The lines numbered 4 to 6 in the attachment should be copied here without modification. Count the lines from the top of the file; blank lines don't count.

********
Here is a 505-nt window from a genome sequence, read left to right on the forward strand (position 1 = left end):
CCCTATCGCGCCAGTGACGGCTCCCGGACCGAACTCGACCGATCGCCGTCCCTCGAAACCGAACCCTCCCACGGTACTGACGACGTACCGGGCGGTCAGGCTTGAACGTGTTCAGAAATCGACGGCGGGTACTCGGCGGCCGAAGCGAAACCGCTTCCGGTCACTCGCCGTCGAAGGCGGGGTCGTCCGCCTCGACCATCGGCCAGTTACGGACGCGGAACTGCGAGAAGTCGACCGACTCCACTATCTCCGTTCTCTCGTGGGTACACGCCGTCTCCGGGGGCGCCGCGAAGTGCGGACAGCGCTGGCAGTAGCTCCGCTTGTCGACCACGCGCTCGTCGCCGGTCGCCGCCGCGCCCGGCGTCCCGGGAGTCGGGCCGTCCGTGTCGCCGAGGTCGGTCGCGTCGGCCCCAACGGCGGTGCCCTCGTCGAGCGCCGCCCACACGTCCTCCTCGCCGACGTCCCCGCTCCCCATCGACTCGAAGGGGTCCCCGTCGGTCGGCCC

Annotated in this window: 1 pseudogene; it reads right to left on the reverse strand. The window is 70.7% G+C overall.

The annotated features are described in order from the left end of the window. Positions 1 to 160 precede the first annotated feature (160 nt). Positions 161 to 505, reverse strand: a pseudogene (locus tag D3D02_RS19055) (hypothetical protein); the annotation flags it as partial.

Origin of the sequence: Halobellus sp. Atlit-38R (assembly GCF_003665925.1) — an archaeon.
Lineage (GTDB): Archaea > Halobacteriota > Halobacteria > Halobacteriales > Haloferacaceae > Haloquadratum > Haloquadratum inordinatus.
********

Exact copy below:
The annotated features are described in order from the left end of the window. Positions 1 to 160 precede the first annotated feature (160 nt). Positions 161 to 505, reverse strand: a pseudogene (locus tag D3D02_RS19055) (hypothetical protein); the annotation flags it as partial.

Origin of the sequence: Halobellus sp. Atlit-38R (assembly GCF_003665925.1) — an archaeon.
Lineage (GTDB): Archaea > Halobacteriota > Halobacteria > Halobacteriales > Haloferacaceae > Haloquadratum > Haloquadratum inordinatus.